The following tips can be of great help when communicating to a deaf or hard-of-hearing student.  Please download the pdf for a reference guide.

  • When communicating with a Deaf student, it is a good idea to remember that intelligence, personality, age of onset of deafness, language background, listening skills, lip reading, and speech abilities all vary with each Deaf person, just as the skills and personalities of hearing people vary.
  • Maintain eye contact with the student. Eye contact helps convey the feeling of direct communication. 
  • Although an interpreter may be present, speak directly to the Deaf person.
  • Use as many visual cues as possible.  Supporting materials such as charts, pictures, whiteboards, handouts and overhead projectors enhance communication and understanding.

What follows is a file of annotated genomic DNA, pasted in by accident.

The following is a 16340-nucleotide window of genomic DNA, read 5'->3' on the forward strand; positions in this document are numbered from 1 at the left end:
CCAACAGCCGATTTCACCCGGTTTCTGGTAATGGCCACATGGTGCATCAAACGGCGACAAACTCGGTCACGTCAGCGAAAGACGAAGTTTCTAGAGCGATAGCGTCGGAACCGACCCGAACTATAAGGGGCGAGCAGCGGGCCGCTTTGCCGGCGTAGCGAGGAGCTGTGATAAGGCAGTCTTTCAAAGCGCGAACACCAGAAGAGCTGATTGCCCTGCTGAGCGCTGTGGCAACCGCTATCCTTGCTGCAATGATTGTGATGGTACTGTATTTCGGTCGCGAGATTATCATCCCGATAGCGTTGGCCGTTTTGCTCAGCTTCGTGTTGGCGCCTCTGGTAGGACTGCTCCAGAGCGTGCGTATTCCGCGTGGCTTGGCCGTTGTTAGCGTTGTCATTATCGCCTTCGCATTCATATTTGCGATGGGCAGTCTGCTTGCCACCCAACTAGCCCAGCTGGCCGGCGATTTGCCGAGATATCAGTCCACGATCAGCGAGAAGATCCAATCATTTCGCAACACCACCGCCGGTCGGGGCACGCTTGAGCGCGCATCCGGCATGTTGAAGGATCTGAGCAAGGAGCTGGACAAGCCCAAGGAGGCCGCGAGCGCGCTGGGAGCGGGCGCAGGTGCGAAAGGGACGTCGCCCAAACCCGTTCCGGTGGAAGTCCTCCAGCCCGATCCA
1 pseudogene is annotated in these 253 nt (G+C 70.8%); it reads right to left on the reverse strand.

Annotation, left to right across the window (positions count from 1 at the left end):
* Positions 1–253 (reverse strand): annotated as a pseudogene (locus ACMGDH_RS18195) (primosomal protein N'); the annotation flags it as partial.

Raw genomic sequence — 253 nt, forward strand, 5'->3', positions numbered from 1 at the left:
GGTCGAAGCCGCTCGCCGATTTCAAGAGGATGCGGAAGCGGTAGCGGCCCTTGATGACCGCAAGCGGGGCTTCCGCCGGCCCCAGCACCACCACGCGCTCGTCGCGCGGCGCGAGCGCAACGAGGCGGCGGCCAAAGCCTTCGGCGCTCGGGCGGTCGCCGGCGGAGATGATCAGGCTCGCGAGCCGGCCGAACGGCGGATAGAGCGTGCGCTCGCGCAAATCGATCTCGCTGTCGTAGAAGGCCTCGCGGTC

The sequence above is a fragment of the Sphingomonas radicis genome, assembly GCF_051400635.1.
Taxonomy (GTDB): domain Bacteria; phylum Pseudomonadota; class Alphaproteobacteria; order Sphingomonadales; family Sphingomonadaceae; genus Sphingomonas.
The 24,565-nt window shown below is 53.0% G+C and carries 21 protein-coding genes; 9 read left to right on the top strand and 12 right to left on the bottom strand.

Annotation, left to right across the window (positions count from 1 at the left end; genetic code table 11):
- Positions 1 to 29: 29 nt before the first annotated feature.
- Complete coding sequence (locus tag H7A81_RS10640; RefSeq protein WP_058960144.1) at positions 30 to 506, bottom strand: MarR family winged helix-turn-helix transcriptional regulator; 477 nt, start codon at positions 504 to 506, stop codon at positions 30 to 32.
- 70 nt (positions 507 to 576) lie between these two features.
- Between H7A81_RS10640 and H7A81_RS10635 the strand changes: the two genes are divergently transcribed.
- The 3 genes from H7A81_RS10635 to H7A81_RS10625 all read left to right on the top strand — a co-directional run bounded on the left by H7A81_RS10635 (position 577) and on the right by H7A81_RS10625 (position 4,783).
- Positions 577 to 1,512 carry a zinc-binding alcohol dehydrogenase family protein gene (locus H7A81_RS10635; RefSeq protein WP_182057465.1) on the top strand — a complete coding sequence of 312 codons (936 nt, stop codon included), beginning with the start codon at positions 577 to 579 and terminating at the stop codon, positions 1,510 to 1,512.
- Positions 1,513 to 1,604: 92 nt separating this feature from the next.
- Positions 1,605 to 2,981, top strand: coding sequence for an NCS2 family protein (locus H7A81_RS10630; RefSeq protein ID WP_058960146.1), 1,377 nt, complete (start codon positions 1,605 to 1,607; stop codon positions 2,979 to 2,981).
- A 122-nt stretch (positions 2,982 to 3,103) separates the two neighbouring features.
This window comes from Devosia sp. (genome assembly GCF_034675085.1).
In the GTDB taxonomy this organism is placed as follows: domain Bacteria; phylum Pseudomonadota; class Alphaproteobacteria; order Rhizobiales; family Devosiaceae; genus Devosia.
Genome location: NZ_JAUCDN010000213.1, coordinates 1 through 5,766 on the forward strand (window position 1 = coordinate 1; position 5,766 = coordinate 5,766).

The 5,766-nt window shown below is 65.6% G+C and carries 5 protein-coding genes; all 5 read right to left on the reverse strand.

• Treat the Deaf and Hard of Hearing student as you would any other student.  They should be held to the same standards as stated in the class syllabus.
  • If no interpreter is present, and you cannot wait for one, communicate via paper and pencil.  Getting the message across is more important than the medium used.
  • Every Deaf person will communicate in a different way.  Some will use a combination of sign language, finger spelling, speaking, or writing.  In addition, some will use body language and facial expressions to supplement their interactions.  In any case, conveying the message is more important than how the message is conveyed.
  • The proper term for an individual with a hearing loss who uses sign language is “Deaf” or “Hard of Hearing,” depending on the amount of hearing loss.  Please refrain from using the term “hearing impaired